It seems that the harsh rays of the equatorial sun have frazzled the minds of some Sri Lankans over the seasonal holidays.
What better way than that to explain the exploits of a group of people who corralled a group of elephants and organised an elephant race. Under the unforgiving rays of the April sun, these majestic creatures had to suffer the ignominy of having a number slapped upon their forehead, mahout atop and made to run along a hot dusty road in the backwaters of Homagama all in the name of New Year celebrations.
For most, the elephant is a creature that is revered for his majestic nature. An animal that walked on earth since time immemorial has now been reduced to running races by a group of people who seemed to have little else to do with their time. The images carried in the newspaper showed men running behind the elephants beating them with sticks to make them run faster. The fury and anger etched on the humans’ faces was almost demonic while the poor pachyderm, unable to fathom any of this, looked utterly bewildered. To add to the degradation, the mahout was armed with his henduwa, the cudgel of cruelty, employing it to make the poor animal speed up.
It begs the questions as to what sort of perverse people take pleasure in racing elephants and other animals for the sake of entertainment.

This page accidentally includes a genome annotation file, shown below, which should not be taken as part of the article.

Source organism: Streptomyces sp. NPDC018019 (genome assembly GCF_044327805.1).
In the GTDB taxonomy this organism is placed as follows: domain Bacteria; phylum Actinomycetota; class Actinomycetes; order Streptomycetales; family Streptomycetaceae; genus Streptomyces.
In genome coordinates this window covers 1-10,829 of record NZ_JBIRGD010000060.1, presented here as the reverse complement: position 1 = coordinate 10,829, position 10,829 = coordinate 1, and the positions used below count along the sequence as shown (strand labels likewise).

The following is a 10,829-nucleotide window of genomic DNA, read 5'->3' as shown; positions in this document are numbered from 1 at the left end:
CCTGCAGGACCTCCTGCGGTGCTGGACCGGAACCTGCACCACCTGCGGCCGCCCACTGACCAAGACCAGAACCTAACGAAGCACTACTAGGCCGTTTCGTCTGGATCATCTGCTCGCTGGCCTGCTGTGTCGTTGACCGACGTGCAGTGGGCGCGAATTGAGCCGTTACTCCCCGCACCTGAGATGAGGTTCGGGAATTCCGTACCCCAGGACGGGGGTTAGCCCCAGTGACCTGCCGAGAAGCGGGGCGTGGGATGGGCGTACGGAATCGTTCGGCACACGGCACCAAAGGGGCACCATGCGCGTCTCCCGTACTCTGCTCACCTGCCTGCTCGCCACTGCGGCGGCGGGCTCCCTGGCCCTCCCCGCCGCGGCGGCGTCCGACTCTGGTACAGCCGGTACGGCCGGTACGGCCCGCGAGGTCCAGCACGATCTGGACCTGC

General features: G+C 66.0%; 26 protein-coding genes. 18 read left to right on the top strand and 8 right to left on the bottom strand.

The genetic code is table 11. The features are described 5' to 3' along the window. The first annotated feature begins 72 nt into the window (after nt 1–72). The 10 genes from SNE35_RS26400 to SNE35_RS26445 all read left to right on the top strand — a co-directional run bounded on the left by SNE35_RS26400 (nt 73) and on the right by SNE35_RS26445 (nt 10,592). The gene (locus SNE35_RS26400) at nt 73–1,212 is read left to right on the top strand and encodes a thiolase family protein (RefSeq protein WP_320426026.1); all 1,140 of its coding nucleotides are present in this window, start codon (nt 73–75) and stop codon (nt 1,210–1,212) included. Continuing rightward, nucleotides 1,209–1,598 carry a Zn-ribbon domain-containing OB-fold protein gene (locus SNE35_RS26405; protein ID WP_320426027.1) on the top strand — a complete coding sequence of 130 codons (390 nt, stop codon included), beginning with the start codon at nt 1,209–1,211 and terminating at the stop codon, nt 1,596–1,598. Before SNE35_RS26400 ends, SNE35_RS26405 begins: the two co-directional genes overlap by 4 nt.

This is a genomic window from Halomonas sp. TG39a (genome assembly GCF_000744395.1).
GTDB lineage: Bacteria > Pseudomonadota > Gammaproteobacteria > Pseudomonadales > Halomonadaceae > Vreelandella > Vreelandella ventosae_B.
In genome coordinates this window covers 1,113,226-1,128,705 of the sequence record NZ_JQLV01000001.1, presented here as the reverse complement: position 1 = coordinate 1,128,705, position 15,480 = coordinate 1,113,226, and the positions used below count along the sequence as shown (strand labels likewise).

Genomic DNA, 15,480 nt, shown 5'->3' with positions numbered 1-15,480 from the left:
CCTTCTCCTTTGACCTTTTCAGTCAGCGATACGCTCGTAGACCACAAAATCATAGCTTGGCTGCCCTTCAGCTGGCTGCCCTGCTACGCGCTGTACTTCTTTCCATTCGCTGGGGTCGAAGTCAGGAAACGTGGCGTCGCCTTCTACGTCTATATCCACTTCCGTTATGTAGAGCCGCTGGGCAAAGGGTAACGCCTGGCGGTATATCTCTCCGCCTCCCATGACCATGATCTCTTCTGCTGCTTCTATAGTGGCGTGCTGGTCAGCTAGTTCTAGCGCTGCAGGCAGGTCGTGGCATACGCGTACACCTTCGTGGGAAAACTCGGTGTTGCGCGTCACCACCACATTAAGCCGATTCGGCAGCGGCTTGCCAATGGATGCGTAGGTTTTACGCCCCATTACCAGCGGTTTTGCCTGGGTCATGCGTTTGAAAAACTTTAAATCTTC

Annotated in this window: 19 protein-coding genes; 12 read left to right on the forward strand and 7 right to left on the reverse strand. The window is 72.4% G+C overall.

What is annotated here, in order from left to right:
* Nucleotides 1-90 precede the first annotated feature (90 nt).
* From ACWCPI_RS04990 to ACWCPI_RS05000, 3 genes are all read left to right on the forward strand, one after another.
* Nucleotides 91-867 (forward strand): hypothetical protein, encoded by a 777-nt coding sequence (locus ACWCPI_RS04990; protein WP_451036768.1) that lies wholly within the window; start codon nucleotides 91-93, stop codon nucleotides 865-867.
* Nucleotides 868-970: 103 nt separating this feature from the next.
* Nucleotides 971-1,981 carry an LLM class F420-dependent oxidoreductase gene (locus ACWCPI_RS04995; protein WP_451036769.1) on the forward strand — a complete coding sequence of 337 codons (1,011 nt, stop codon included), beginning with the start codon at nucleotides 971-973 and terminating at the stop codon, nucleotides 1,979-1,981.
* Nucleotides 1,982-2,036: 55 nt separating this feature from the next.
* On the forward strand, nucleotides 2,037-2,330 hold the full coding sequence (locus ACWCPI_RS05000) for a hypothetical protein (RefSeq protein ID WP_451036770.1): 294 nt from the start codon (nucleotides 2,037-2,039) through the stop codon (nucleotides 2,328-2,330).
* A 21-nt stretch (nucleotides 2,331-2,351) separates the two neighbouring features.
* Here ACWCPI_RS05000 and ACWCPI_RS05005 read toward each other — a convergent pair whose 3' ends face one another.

What sort of signals are we giving the younger generation about treating animals?
What sort of laws do we have to protect our animals?
The time is ripe to re-examine the archaic laws we have relating to wildlife and change them so that it is the animals who are protected and not the humans who commit the crimes. One only has to see the news reports on the fines dished out to poachers to realise how little value the laws of this land place on animals when poachers who kill animals are just fined a couple of thousands and set free.
It is clearly evident that these laws need to be changed and harsher punishments meted out to people who are caught harassing, or killing animals. Our proud boast of a civilisation that spans centuries and claim to follow a philosophy that denounces violence against all living beings is seemingly at odds against the stark reality of modern day Sri Lanka where animals especially are treated with disdain and cruelty.
By Miss Seenical